Technology Jobs, Industry Disruptions, and Small Business Financing

2 min read • Mar 10, 2015 • Erik Larson

President Obama recently announced that the federal government is going to invest $100 million towards educating Americans and training them for higher paying jobs, specifically in technology. He said “It turns out it doesn’t matter where you learned code, it just matters how good you are at writing code.”

While we’ve seen coding bootcamps and IT crash courses for a while now, this is a clear signal that companies are starting to overlook your college education and just focus on your technical prowess.

The New Deal

What this reminds me of is the projects during the Great Depression. We had dams and bridges to build, as a result of the New Deal. While the politics of the matter can be argued both ways, at least one thing can’t: the Hoover Dam is a result of this package and it employed a large amount of workers with construction skills.

With these new tech training programs, we’re going to have a large workforce who are trained in C++, Java, HTML and CSS, Ruby on Rails, and whatever else is needed to build new technology. But where will all of these people work?

In America, there is a huge need for building new technology platforms, especially in areas like healthcare and finance. The government is in need of people who can help with cybersecurity and large scale healthcare software. Healthcare companies need software that better tracks patient’s records. Even here at Lendio, we have a growing team of developers working on projects that help small businesses find the right financing for their business.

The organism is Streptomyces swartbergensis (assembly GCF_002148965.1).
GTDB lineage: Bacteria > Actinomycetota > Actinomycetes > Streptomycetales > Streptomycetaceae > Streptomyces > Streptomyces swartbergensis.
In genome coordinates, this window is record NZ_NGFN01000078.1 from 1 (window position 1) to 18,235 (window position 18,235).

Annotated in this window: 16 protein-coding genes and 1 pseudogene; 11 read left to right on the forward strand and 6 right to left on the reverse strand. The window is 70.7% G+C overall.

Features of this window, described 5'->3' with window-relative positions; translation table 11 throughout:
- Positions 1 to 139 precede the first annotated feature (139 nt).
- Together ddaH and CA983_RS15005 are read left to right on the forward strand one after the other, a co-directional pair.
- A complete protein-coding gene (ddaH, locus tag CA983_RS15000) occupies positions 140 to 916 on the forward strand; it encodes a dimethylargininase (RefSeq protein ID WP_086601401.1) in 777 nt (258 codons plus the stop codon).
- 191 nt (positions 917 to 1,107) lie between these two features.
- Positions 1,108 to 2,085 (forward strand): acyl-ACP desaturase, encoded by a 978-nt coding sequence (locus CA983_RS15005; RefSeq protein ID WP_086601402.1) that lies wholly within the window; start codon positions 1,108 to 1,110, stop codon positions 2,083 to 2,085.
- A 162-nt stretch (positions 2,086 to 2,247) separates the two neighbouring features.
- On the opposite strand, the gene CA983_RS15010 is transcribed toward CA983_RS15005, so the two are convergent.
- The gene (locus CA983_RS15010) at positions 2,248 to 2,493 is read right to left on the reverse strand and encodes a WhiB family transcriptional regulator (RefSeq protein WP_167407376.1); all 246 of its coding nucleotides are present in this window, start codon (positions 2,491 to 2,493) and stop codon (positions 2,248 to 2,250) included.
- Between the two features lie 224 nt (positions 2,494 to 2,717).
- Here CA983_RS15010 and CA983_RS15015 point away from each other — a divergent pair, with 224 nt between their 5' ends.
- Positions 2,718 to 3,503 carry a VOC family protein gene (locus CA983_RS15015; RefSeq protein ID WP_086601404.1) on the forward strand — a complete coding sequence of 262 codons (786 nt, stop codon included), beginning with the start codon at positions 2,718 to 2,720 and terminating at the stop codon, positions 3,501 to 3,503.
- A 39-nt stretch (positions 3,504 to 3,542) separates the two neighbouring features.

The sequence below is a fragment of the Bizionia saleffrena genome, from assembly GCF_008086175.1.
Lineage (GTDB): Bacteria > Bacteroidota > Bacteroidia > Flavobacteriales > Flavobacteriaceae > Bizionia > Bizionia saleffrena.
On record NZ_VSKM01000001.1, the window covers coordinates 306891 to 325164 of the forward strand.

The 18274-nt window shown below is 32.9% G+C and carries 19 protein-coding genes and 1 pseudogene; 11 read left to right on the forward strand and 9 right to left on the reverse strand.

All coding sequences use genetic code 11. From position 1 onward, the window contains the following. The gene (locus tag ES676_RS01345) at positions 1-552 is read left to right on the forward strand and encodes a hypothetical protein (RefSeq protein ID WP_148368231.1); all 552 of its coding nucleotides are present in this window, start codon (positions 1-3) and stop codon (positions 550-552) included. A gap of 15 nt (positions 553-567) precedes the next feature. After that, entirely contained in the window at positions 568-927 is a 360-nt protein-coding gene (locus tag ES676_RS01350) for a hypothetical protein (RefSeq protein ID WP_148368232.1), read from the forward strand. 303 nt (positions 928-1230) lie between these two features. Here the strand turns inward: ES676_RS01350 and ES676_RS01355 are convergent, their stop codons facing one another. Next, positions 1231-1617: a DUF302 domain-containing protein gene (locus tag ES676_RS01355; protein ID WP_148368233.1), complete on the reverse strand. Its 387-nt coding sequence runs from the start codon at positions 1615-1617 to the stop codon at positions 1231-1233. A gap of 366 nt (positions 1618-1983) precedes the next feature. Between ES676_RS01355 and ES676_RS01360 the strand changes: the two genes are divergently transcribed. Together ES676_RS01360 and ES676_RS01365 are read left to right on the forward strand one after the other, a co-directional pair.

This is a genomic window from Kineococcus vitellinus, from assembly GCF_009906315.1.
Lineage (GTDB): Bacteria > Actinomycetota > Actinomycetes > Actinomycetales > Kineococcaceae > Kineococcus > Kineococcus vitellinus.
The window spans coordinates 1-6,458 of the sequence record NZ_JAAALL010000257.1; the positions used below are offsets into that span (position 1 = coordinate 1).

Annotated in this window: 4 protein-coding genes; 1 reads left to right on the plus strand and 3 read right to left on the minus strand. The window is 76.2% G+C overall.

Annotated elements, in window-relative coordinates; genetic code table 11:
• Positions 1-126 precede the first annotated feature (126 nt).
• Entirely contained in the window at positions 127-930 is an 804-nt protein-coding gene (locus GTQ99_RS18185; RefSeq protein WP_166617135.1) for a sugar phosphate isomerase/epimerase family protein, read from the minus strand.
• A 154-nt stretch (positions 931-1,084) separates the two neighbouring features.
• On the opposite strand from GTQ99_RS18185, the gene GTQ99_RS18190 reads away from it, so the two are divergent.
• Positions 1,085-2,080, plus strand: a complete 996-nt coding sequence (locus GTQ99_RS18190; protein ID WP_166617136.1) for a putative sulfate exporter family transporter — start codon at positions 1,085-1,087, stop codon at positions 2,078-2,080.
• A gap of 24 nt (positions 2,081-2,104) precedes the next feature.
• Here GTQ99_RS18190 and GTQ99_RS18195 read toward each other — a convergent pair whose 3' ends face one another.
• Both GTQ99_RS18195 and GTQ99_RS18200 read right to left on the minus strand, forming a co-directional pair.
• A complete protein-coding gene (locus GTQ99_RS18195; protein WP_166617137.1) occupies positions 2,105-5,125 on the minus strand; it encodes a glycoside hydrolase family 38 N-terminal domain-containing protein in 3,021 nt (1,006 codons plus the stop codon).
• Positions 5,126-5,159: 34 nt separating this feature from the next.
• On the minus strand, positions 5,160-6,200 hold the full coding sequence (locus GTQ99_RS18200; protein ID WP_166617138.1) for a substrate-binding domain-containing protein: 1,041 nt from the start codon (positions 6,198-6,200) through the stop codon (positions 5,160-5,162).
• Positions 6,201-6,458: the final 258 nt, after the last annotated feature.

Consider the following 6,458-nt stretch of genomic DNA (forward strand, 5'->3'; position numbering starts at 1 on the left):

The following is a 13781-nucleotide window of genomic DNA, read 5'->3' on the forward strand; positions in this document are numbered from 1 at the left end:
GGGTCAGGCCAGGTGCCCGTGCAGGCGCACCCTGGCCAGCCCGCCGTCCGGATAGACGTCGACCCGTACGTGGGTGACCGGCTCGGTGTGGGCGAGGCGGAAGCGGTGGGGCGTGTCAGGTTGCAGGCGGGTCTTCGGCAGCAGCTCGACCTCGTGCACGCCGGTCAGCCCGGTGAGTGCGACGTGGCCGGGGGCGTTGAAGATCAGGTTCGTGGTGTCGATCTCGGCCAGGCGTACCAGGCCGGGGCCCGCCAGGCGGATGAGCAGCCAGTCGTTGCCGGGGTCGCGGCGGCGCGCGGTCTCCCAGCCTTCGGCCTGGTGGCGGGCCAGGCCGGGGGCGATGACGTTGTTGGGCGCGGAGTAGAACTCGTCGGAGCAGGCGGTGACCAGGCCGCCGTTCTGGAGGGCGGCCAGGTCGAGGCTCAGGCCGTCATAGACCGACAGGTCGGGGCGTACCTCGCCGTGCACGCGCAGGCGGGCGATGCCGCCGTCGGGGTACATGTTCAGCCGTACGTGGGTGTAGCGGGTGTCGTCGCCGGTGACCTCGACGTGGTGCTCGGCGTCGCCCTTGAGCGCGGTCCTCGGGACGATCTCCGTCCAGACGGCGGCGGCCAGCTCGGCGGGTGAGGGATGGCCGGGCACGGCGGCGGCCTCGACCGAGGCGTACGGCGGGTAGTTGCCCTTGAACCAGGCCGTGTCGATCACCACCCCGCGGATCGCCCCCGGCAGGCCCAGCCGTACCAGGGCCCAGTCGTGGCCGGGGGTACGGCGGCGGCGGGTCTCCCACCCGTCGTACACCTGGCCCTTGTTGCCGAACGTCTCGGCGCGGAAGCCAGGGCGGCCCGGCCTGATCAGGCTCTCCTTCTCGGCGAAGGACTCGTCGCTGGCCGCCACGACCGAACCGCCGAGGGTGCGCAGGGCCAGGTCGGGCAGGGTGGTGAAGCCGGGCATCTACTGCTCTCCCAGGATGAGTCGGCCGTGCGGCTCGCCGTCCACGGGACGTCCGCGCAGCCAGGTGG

Small Business Financing and Technology

Every industry I can think of is being disrupted by technology. Computers and mobile phones are helping companies create solutions that weren’t even possible 20 years ago. Small business financing is no exception. We’ve seen online alternative lending companies like Lending Club and OnDeck have huge IPO’s, and there’s a good reason.

People are trusting online companies more and more, and they’re finding that it’s a lot easier to go online and apply for a loan than it is to go from bank to bank and get rejected 10 times. Here at Lendio, we help match small businesses with the right lender. Our platform is literally saving business owners 33 hours (the average amount of time a small business owner spends just looking for a place to apply for a loan). How is that possible? Technology. Our algorithms match borrowers with a lender almost instantaneously because of the software our company has developed. If you’re interested in trying it out, you can check which lenders match your small business for free here. All because of technology.

And we’re just one industry.

As the months and years go by, we’re going to see thousands of jobs created because of new innovative solutions to problems we’ve had for years, but couldn’t solve.  New technology will help reduce traffic, protect your identity, protect the environment, and even save lives. Every business owner should start thinking how your business could disrupt their industry with technology, or at least how you can adopt technology to improve operations.

So my question is, would you hire someone who came from one of these coding bootcamps? What’re your thoughts?




Erik Larson

Erik Larson frequently writes for Lendio about SEO, Digital Marketing, Social Media Marketing, Business Loans, and whatever else strikes his fancy. He can be found on Google+ and Twitter.